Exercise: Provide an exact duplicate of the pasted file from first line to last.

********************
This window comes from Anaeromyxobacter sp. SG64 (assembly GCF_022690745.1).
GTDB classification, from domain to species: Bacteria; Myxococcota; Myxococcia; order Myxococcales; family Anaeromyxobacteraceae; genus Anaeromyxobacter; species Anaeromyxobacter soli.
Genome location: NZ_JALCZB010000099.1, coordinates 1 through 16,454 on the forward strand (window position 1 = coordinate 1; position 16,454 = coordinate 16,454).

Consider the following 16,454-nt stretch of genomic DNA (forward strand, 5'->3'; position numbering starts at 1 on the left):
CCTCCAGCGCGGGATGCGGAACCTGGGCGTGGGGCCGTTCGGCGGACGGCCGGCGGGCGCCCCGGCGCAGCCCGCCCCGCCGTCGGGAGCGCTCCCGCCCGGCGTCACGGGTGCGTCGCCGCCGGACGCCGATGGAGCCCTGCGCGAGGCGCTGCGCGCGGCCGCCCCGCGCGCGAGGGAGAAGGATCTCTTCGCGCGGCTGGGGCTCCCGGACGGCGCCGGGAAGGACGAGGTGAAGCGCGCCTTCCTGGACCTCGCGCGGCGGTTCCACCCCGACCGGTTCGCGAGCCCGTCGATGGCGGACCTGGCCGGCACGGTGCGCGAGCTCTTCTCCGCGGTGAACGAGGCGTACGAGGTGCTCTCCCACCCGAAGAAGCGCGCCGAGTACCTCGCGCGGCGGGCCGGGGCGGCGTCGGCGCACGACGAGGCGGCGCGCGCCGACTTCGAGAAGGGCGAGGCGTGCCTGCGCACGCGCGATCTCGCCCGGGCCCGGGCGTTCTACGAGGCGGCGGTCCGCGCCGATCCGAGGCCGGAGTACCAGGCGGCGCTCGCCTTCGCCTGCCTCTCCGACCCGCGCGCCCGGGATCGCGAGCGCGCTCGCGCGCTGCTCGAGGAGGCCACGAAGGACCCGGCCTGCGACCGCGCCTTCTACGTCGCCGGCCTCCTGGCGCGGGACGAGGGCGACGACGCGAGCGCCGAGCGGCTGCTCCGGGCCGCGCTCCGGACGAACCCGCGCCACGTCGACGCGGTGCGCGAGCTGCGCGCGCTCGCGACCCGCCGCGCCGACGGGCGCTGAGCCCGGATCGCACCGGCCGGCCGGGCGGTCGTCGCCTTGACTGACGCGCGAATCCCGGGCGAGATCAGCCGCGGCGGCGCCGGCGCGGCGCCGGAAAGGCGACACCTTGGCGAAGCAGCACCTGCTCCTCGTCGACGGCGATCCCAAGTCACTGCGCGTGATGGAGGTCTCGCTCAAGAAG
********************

This window comes from Anaeromyxobacter sp. SG64 (assembly GCF_022690745.1).
GTDB classification, from domain to species: Bacteria; Myxococcota; Myxococcia; order Myxococcales; family Anaeromyxobacteraceae; genus Anaeromyxobacter; species Anaeromyxobacter soli.
Genome location: NZ_JALCZB010000099.1, coordinates 1 through 16,454 on the forward strand (window position 1 = coordinate 1; position 16,454 = coordinate 16,454).

Consider the following 16,454-nt stretch of genomic DNA (forward strand, 5'->3'; position numbering starts at 1 on the left):
CCTCCAGCGCGGGATGCGGAACCTGGGCGTGGGGCCGTTCGGCGGACGGCCGGCGGGCGCCCCGGCGCAGCCCGCCCCGCCGTCGGGAGCGCTCCCGCCCGGCGTCACGGGTGCGTCGCCGCCGGACGCCGATGGAGCCCTGCGCGAGGCGCTGCGCGCGGCCGCCCCGCGCGCGAGGGAGAAGGATCTCTTCGCGCGGCTGGGGCTCCCGGACGGCGCCGGGAAGGACGAGGTGAAGCGCGCCTTCCTGGACCTCGCGCGGCGGTTCCACCCCGACCGGTTCGCGAGCCCGTCGATGGCGGACCTGGCCGGCACGGTGCGCGAGCTCTTCTCCGCGGTGAACGAGGCGTACGAGGTGCTCTCCCACCCGAAGAAGCGCGCCGAGTACCTCGCGCGGCGGGCCGGGGCGGCGTCGGCGCACGACGAGGCGGCGCGCGCCGACTTCGAGAAGGGCGAGGCGTGCCTGCGCACGCGCGATCTCGCCCGGGCCCGGGCGTTCTACGAGGCGGCGGTCCGCGCCGATCCGAGGCCGGAGTACCAGGCGGCGCTCGCCTTCGCCTGCCTCTCCGACCCGCGCGCCCGGGATCGCGAGCGCGCTCGCGCGCTGCTCGAGGAGGCCACGAAGGACCCGGCCTGCGACCGCGCCTTCTACGTCGCCGGCCTCCTGGCGCGGGACGAGGGCGACGACGCGAGCGCCGAGCGGCTGCTCCGGGCCGCGCTCCGGACGAACCCGCGCCACGTCGACGCGGTGCGCGAGCTGCGCGCGCTCGCGACCCGCCGCGCCGACGGGCGCTGAGCCCGGATCGCACCGGCCGGCCGGGCGGTCGTCGCCTTGACTGACGCGCGAATCCCGGGCGAGATCAGCCGCGGCGGCGCCGGCGCGGCGCCGGAAAGGCGACACCTTGGCGAAGCAGCACCTGCTCCTCGTCGACGGCGATCCCAAGTCACTGCGCGTGATGGAGGTCTCGCTCAAGAAG